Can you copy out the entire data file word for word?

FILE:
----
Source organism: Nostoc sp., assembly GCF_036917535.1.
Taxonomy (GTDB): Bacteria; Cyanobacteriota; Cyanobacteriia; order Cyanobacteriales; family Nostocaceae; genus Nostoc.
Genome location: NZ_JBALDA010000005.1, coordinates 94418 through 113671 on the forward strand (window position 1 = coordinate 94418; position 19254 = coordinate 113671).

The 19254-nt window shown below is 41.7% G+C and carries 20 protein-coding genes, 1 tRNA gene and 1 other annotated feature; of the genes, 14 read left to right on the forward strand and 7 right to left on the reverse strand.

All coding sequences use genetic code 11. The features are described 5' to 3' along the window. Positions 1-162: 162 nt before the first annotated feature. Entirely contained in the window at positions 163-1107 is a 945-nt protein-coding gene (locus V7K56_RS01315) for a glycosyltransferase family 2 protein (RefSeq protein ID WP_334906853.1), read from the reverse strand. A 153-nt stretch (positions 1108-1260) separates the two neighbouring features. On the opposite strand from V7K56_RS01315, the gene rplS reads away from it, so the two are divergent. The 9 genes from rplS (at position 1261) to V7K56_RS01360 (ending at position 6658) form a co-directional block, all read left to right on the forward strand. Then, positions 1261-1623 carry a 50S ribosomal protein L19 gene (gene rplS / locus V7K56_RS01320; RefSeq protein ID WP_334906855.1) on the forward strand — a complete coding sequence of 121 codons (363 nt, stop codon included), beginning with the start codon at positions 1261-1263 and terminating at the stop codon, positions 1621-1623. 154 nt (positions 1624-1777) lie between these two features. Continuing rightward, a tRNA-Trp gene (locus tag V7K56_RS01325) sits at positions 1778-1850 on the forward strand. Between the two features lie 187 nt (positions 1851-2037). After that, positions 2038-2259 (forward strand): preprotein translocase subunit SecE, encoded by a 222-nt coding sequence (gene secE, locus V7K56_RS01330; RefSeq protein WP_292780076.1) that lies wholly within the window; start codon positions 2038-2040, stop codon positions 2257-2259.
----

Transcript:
Source organism: Nostoc sp., assembly GCF_036917535.1.
Taxonomy (GTDB): Bacteria; Cyanobacteriota; Cyanobacteriia; order Cyanobacteriales; family Nostocaceae; genus Nostoc.
Genome location: NZ_JBALDA010000005.1, coordinates 94418 through 113671 on the forward strand (window position 1 = coordinate 94418; position 19254 = coordinate 113671).

The 19254-nt window shown below is 41.7% G+C and carries 20 protein-coding genes, 1 tRNA gene and 1 other annotated feature; of the genes, 14 read left to right on the forward strand and 7 right to left on the reverse strand.

All coding sequences use genetic code 11. The features are described 5' to 3' along the window. Positions 1-162: 162 nt before the first annotated feature. Entirely contained in the window at positions 163-1107 is a 945-nt protein-coding gene (locus V7K56_RS01315) for a glycosyltransferase family 2 protein (RefSeq protein ID WP_334906853.1), read from the reverse strand. A 153-nt stretch (positions 1108-1260) separates the two neighbouring features. On the opposite strand from V7K56_RS01315, the gene rplS reads away from it, so the two are divergent. The 9 genes from rplS (at position 1261) to V7K56_RS01360 (ending at position 6658) form a co-directional block, all read left to right on the forward strand. Then, positions 1261-1623 carry a 50S ribosomal protein L19 gene (gene rplS / locus V7K56_RS01320; RefSeq protein ID WP_334906855.1) on the forward strand — a complete coding sequence of 121 codons (363 nt, stop codon included), beginning with the start codon at positions 1261-1263 and terminating at the stop codon, positions 1621-1623. 154 nt (positions 1624-1777) lie between these two features. Continuing rightward, a tRNA-Trp gene (locus tag V7K56_RS01325) sits at positions 1778-1850 on the forward strand. Between the two features lie 187 nt (positions 1851-2037). After that, positions 2038-2259 (forward strand): preprotein translocase subunit SecE, encoded by a 222-nt coding sequence (gene secE, locus V7K56_RS01330; RefSeq protein WP_292780076.1) that lies wholly within the window; start codon positions 2038-2040, stop codon positions 2257-2259.